Fast tracking to a circular economy

90 billion tonnes of materials were extracted globally in 2017. Only a fraction cycled back into the economy, resulting in pollution and wasting about US$4.5 trillion in recoverable resources.

Denmark, Japan, Netherlands and UAE are redesigning the global “take-make-dispose” economy into a more circular one.
They join over 50 government and business leaders from the Platform for Accelerating the Circular Economy (PACE). The World Economic Forum is hosting and facilitating PACE.
Certainly, members are committed to cutting waste and pollution and fast-tracking circular economy solutions.   Solutions include redesigning products and materials, and recovering and reusing to reduce environmental impacts.
Importantly, extending the life of products creates new business opportunities and revenue streams.  Moreover,  it minimizes the environmental impact of mining, resource extraction, refining and manufacture.

Circular milestones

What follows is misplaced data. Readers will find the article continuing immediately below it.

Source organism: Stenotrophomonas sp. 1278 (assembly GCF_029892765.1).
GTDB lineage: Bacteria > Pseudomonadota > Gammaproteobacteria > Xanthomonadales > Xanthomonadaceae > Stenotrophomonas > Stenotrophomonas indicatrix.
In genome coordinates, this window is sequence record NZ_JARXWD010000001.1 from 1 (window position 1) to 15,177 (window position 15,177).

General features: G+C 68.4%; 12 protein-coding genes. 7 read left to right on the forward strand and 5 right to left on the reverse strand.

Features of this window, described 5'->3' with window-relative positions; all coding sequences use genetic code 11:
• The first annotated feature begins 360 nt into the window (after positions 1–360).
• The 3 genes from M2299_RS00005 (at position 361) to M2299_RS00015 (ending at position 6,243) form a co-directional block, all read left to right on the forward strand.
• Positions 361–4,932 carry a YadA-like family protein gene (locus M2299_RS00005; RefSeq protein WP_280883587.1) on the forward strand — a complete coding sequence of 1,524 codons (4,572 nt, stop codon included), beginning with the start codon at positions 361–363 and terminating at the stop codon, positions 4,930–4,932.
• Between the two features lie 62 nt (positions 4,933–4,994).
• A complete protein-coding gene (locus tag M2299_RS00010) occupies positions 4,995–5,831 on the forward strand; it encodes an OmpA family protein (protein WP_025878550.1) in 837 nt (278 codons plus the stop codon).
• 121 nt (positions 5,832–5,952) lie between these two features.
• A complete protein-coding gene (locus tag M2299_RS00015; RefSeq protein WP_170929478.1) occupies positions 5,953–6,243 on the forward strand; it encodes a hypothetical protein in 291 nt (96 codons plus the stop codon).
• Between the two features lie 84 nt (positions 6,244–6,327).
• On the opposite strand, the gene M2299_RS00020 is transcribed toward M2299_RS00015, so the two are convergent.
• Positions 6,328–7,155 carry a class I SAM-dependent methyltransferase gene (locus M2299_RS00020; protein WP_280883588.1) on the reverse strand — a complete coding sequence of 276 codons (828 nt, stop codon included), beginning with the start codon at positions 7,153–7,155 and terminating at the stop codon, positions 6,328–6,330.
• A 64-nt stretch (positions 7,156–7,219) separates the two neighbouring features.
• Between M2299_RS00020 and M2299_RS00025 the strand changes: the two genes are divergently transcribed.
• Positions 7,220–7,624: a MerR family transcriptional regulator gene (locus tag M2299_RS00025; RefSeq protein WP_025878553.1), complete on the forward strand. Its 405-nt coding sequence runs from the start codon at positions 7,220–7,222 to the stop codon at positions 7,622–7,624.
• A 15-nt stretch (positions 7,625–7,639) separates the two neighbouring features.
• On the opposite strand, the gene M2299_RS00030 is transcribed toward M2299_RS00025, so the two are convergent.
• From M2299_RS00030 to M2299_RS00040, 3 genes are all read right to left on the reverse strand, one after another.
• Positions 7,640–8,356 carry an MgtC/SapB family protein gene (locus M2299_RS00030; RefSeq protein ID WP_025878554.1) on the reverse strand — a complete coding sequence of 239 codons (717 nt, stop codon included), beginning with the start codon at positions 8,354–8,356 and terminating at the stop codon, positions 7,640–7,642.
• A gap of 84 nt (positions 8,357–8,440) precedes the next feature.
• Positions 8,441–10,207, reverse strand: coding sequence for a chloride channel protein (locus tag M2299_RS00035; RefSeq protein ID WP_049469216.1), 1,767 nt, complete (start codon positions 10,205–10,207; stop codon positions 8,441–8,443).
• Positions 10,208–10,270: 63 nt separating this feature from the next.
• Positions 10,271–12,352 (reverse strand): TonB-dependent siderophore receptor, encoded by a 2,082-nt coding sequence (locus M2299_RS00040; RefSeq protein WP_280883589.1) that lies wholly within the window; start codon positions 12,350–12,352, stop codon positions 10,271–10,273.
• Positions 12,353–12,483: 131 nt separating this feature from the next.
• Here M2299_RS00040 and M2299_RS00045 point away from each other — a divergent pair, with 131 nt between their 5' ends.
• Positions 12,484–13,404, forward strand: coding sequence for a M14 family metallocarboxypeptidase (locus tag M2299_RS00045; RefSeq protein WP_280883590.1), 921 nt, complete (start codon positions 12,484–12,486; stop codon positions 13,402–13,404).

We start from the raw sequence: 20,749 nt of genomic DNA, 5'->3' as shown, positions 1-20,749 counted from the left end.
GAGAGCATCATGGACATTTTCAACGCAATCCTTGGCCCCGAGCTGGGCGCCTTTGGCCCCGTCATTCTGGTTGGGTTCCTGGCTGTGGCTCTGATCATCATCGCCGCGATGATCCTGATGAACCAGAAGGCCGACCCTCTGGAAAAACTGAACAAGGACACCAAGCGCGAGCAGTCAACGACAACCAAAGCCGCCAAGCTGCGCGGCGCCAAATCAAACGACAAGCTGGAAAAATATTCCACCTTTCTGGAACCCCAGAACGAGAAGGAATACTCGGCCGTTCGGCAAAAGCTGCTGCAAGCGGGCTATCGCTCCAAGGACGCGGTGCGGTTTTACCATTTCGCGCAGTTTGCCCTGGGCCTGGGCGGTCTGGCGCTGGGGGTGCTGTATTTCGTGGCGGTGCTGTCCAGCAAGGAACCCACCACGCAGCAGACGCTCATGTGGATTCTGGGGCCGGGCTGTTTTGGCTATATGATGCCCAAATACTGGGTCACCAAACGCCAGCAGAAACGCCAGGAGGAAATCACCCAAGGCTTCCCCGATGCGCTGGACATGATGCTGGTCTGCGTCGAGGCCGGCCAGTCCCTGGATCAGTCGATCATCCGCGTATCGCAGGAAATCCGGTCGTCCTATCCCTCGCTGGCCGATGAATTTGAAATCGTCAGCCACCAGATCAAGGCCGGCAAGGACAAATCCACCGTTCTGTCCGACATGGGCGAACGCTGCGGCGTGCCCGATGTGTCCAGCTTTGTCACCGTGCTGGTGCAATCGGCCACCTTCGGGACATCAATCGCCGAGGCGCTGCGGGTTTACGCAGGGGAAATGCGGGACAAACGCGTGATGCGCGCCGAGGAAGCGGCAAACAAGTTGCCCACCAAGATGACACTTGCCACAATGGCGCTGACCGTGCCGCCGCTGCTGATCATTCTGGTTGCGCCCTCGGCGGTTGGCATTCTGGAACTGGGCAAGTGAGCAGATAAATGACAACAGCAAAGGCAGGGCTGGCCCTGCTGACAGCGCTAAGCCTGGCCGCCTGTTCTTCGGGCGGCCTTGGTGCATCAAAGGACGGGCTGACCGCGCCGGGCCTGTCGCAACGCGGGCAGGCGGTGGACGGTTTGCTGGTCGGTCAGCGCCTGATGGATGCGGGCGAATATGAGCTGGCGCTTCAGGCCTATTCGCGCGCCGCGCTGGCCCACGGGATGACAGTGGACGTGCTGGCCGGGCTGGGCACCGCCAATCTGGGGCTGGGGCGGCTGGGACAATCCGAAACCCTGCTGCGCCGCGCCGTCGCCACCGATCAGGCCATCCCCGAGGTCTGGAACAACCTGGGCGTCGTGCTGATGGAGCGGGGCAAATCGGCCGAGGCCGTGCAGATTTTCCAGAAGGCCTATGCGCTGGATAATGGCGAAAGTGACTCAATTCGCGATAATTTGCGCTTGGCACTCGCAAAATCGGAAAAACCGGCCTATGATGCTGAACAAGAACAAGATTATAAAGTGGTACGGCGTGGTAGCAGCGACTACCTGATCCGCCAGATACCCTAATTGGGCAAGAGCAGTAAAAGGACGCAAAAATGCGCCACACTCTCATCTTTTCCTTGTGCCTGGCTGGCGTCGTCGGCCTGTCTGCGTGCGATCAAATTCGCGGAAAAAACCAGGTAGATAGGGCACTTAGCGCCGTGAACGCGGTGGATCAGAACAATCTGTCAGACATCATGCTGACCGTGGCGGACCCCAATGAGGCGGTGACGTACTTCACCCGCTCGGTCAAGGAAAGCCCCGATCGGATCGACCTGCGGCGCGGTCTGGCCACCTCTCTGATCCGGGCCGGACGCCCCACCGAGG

Japan is one of the most resource-efficient economies globally.  It has recently launched the 4th Fundamental Plan for Establishing a Sound Material-Cycle Society, a new public-private Plastics Smart campaign.
The Netherlands government aims to achieve circularity by 2050 and halve the use of primary resources by 2030. Denmark launched its Circular Economy Strategy and a related National Action Plan on Plastics. On the other hand, the UAE is shaping strategic action to advance the circular economy.
To date, PACE has catalysed major projects and collaborations.
They include the Global Plastics Action Partnership.  It was launched in collaboration with the Friends of Ocean Action at the Forum’s Sustainable Development Impact Summit in New York.
Additionally, PACE is also focused on waste from electronics.
In 2016, the world generated 44.7 million metric tonnes of e-waste, equivalent to the weight of 4,500 Eiffel Towers. Above all, e-waste contains a number of toxic substances that can cause great harm to health.
At the same time, the UN estimates that some 55 Billion Euro worth of secondary raw materials lays idle in e-waste.

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